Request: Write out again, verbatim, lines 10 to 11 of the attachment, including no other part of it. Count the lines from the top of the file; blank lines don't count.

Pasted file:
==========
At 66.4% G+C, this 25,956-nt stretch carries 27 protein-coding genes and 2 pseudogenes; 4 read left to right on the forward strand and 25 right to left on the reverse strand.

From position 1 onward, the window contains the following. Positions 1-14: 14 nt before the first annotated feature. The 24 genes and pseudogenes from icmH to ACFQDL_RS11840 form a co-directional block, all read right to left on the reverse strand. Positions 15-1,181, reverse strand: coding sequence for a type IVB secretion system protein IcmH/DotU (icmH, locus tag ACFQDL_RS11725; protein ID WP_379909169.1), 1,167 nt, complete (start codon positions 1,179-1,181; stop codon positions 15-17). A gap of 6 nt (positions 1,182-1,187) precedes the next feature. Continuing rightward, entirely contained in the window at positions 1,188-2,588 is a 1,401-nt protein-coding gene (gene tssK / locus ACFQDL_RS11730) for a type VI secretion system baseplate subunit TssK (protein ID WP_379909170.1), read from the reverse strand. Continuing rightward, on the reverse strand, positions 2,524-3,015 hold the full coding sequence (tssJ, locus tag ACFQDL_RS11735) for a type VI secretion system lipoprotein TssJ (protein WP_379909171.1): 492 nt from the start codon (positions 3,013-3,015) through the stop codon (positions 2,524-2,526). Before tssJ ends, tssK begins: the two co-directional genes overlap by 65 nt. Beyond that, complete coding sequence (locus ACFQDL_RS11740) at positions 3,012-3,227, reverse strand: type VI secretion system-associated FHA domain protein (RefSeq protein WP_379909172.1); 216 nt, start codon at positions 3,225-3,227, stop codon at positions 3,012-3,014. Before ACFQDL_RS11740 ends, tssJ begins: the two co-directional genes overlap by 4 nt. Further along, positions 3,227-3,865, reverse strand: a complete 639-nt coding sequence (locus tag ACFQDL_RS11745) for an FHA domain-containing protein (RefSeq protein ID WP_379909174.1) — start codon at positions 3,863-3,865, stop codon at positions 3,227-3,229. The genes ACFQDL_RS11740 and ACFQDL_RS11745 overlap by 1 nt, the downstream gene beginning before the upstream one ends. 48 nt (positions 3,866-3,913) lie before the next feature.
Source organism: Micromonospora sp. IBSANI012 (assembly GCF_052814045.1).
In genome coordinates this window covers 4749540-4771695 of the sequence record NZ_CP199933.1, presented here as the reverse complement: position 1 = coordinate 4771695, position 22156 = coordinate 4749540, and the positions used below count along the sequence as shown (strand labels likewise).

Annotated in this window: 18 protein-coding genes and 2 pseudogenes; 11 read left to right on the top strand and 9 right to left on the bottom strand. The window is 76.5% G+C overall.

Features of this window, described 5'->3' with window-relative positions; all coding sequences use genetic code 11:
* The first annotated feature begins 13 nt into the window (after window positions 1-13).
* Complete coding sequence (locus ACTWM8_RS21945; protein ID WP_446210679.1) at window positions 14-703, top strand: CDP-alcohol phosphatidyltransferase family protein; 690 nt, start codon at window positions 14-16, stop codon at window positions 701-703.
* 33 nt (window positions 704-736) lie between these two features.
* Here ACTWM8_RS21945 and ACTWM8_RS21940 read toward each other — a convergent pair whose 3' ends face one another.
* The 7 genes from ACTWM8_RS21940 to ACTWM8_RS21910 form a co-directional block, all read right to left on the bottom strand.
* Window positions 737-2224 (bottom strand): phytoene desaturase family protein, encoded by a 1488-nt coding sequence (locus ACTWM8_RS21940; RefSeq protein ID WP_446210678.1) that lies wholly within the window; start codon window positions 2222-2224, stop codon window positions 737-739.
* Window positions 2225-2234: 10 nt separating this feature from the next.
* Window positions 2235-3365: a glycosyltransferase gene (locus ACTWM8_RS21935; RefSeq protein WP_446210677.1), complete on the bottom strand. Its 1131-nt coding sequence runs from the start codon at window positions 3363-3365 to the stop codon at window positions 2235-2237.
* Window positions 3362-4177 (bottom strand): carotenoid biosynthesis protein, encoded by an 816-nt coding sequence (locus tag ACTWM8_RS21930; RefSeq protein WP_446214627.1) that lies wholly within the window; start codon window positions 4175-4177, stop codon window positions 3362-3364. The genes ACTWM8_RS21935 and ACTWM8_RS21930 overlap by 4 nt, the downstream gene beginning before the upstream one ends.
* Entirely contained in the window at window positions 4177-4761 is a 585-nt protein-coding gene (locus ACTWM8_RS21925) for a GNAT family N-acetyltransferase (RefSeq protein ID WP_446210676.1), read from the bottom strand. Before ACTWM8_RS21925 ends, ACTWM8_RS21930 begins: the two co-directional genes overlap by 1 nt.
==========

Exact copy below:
* Here ACTWM8_RS21945 and ACTWM8_RS21940 read toward each other — a convergent pair whose 3' ends face one another.
* The 7 genes from ACTWM8_RS21940 to ACTWM8_RS21910 form a co-directional block, all read right to left on the bottom strand.